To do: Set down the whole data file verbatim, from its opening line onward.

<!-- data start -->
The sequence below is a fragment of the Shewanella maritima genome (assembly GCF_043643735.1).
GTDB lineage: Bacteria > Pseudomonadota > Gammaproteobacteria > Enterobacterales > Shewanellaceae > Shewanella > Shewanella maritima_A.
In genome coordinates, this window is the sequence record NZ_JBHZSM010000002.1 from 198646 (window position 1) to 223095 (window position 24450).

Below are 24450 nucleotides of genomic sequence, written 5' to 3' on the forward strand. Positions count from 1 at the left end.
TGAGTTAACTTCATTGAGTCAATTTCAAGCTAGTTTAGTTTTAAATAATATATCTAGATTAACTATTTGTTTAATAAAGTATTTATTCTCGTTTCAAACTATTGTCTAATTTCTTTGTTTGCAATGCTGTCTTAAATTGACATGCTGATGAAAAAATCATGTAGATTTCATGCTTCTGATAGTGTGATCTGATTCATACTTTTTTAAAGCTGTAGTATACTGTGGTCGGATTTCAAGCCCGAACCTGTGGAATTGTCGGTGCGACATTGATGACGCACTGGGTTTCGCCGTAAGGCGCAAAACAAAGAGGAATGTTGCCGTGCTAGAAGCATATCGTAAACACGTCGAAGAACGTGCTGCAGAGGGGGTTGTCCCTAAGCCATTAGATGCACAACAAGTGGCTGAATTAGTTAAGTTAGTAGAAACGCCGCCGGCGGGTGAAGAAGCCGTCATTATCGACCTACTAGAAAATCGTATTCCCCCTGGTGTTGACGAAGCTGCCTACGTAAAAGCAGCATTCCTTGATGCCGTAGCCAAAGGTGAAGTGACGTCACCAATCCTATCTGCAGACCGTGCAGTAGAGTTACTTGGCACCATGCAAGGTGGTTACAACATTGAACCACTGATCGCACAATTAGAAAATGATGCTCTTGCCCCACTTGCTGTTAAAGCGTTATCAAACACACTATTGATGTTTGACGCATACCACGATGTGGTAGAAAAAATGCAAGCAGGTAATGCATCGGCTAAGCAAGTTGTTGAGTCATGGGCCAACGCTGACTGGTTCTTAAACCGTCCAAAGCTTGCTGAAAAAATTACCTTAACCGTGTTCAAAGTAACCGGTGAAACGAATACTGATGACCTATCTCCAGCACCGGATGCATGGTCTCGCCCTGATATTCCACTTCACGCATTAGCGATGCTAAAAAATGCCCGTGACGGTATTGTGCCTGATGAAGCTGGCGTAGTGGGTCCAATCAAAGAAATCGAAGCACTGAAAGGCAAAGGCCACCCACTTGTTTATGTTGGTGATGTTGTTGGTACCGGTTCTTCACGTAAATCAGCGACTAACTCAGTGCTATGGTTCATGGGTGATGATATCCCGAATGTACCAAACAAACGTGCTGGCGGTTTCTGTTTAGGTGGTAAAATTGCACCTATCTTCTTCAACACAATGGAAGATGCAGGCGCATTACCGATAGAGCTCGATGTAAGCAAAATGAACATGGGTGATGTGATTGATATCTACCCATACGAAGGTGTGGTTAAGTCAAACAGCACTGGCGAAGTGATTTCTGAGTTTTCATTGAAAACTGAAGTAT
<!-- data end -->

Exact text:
The sequence below is a fragment of the Shewanella maritima genome (assembly GCF_043643735.1).
GTDB lineage: Bacteria > Pseudomonadota > Gammaproteobacteria > Enterobacterales > Shewanellaceae > Shewanella > Shewanella maritima_A.
In genome coordinates, this window is the sequence record NZ_JBHZSM010000002.1 from 198646 (window position 1) to 223095 (window position 24450).

Below are 24450 nucleotides of genomic sequence, written 5' to 3' on the forward strand. Positions count from 1 at the left end.
TGAGTTAACTTCATTGAGTCAATTTCAAGCTAGTTTAGTTTTAAATAATATATCTAGATTAACTATTTGTTTAATAAAGTATTTATTCTCGTTTCAAACTATTGTCTAATTTCTTTGTTTGCAATGCTGTCTTAAATTGACATGCTGATGAAAAAATCATGTAGATTTCATGCTTCTGATAGTGTGATCTGATTCATACTTTTTTAAAGCTGTAGTATACTGTGGTCGGATTTCAAGCCCGAACCTGTGGAATTGTCGGTGCGACATTGATGACGCACTGGGTTTCGCCGTAAGGCGCAAAACAAAGAGGAATGTTGCCGTGCTAGAAGCATATCGTAAACACGTCGAAGAACGTGCTGCAGAGGGGGTTGTCCCTAAGCCATTAGATGCACAACAAGTGGCTGAATTAGTTAAGTTAGTAGAAACGCCGCCGGCGGGTGAAGAAGCCGTCATTATCGACCTACTAGAAAATCGTATTCCCCCTGGTGTTGACGAAGCTGCCTACGTAAAAGCAGCATTCCTTGATGCCGTAGCCAAAGGTGAAGTGACGTCACCAATCCTATCTGCAGACCGTGCAGTAGAGTTACTTGGCACCATGCAAGGTGGTTACAACATTGAACCACTGATCGCACAATTAGAAAATGATGCTCTTGCCCCACTTGCTGTTAAAGCGTTATCAAACACACTATTGATGTTTGACGCATACCACGATGTGGTAGAAAAAATGCAAGCAGGTAATGCATCGGCTAAGCAAGTTGTTGAGTCATGGGCCAACGCTGACTGGTTCTTAAACCGTCCAAAGCTTGCTGAAAAAATTACCTTAACCGTGTTCAAAGTAACCGGTGAAACGAATACTGATGACCTATCTCCAGCACCGGATGCATGGTCTCGCCCTGATATTCCACTTCACGCATTAGCGATGCTAAAAAATGCCCGTGACGGTATTGTGCCTGATGAAGCTGGCGTAGTGGGTCCAATCAAAGAAATCGAAGCACTGAAAGGCAAAGGCCACCCACTTGTTTATGTTGGTGATGTTGTTGGTACCGGTTCTTCACGTAAATCAGCGACTAACTCAGTGCTATGGTTCATGGGTGATGATATCCCGAATGTACCAAACAAACGTGCTGGCGGTTTCTGTTTAGGTGGTAAAATTGCACCTATCTTCTTCAACACAATGGAAGATGCAGGCGCATTACCGATAGAGCTCGATGTAAGCAAAATGAACATGGGTGATGTGATTGATATCTACCCATACGAAGGTGTGGTTAAGTCAAACAGCACTGGCGAAGTGATTTCTGAGTTTTCATTGAAAACTGAAGTAT